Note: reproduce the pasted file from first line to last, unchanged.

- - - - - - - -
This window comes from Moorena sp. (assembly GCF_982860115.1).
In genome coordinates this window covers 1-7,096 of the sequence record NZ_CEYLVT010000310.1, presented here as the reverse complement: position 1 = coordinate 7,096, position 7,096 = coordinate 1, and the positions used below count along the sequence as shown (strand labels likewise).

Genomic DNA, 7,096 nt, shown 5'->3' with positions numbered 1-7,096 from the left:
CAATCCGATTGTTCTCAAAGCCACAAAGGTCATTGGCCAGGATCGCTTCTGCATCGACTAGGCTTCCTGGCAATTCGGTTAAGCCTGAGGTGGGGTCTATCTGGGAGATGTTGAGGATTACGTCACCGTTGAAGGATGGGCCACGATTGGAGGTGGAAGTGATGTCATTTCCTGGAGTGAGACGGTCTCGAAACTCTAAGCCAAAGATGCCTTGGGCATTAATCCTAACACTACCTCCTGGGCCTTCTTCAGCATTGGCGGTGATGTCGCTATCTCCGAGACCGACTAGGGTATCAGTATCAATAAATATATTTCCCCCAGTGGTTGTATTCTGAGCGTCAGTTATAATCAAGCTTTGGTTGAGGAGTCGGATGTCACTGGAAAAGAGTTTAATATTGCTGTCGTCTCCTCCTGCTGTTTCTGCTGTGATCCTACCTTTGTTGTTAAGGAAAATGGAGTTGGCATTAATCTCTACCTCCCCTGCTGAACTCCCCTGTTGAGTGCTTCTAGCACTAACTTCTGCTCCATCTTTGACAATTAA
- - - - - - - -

This window comes from Moorena sp. (assembly GCF_982860115.1).
In genome coordinates this window covers 1-7,096 of the sequence record NZ_CEYLVT010000310.1, presented here as the reverse complement: position 1 = coordinate 7,096, position 7,096 = coordinate 1, and the positions used below count along the sequence as shown (strand labels likewise).

Genomic DNA, 7,096 nt, shown 5'->3' with positions numbered 1-7,096 from the left:
CAATCCGATTGTTCTCAAAGCCACAAAGGTCATTGGCCAGGATCGCTTCTGCATCGACTAGGCTTCCTGGCAATTCGGTTAAGCCTGAGGTGGGGTCTATCTGGGAGATGTTGAGGATTACGTCACCGTTGAAGGATGGGCCACGATTGGAGGTGGAAGTGATGTCATTTCCTGGAGTGAGACGGTCTCGAAACTCTAAGCCAAAGATGCCTTGGGCATTAATCCTAACACTACCTCCTGGGCCTTCTTCAGCATTGGCGGTGATGTCGCTATCTCCGAGACCGACTAGGGTATCAGTATCAATAAATATATTTCCCCCAGTGGTTGTATTCTGAGCGTCAGTTATAATCAAGCTTTGGTTGAGGAGTCGGATGTCACTGGAAAAGAGTTTAATATTGCTGTCGTCTCCTCCTGCTGTTTCTGCTGTGATCCTACCTTTGTTGTTAAGGAAAATGGAGTTGGCATTAATCTCTACCTCCCCTGCTGAACTCCCCTGTTGAGTGCTTCTAGCACTAACTTCTGCTCCATCTTTGACAATTAA